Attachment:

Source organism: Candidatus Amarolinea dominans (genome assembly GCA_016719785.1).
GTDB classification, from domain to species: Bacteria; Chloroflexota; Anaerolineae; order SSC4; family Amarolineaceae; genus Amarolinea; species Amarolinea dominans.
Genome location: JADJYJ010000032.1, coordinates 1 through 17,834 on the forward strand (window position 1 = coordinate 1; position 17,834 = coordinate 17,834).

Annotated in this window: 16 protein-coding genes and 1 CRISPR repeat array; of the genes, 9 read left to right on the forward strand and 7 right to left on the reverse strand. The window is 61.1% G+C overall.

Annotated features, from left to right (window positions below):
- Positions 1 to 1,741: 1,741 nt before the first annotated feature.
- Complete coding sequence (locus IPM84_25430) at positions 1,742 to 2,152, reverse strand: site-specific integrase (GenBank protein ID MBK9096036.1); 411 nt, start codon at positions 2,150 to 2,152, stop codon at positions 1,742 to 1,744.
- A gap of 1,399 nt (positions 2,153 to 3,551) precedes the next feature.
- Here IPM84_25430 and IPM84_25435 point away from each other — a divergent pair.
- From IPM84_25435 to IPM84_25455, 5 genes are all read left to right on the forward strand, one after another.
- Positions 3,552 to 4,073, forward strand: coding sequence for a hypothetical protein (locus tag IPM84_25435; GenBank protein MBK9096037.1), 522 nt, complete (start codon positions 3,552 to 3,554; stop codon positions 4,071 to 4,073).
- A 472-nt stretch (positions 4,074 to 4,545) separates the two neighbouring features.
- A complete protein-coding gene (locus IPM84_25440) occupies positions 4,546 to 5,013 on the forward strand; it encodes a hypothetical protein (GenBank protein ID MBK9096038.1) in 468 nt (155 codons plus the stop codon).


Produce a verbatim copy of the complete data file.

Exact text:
Source organism: Candidatus Amarolinea dominans (genome assembly GCA_016719785.1).
GTDB classification, from domain to species: Bacteria; Chloroflexota; Anaerolineae; order SSC4; family Amarolineaceae; genus Amarolinea; species Amarolinea dominans.
Genome location: JADJYJ010000032.1, coordinates 1 through 17,834 on the forward strand (window position 1 = coordinate 1; position 17,834 = coordinate 17,834).

Annotated in this window: 16 protein-coding genes and 1 CRISPR repeat array; of the genes, 9 read left to right on the forward strand and 7 right to left on the reverse strand. The window is 61.1% G+C overall.

Annotated features, from left to right (window positions below):
- Positions 1 to 1,741: 1,741 nt before the first annotated feature.
- Complete coding sequence (locus IPM84_25430) at positions 1,742 to 2,152, reverse strand: site-specific integrase (GenBank protein ID MBK9096036.1); 411 nt, start codon at positions 2,150 to 2,152, stop codon at positions 1,742 to 1,744.
- A gap of 1,399 nt (positions 2,153 to 3,551) precedes the next feature.
- Here IPM84_25430 and IPM84_25435 point away from each other — a divergent pair.
- From IPM84_25435 to IPM84_25455, 5 genes are all read left to right on the forward strand, one after another.
- Positions 3,552 to 4,073, forward strand: coding sequence for a hypothetical protein (locus tag IPM84_25435; GenBank protein MBK9096037.1), 522 nt, complete (start codon positions 3,552 to 3,554; stop codon positions 4,071 to 4,073).
- A 472-nt stretch (positions 4,074 to 4,545) separates the two neighbouring features.
- A complete protein-coding gene (locus IPM84_25440) occupies positions 4,546 to 5,013 on the forward strand; it encodes a hypothetical protein (GenBank protein ID MBK9096038.1) in 468 nt (155 codons plus the stop codon).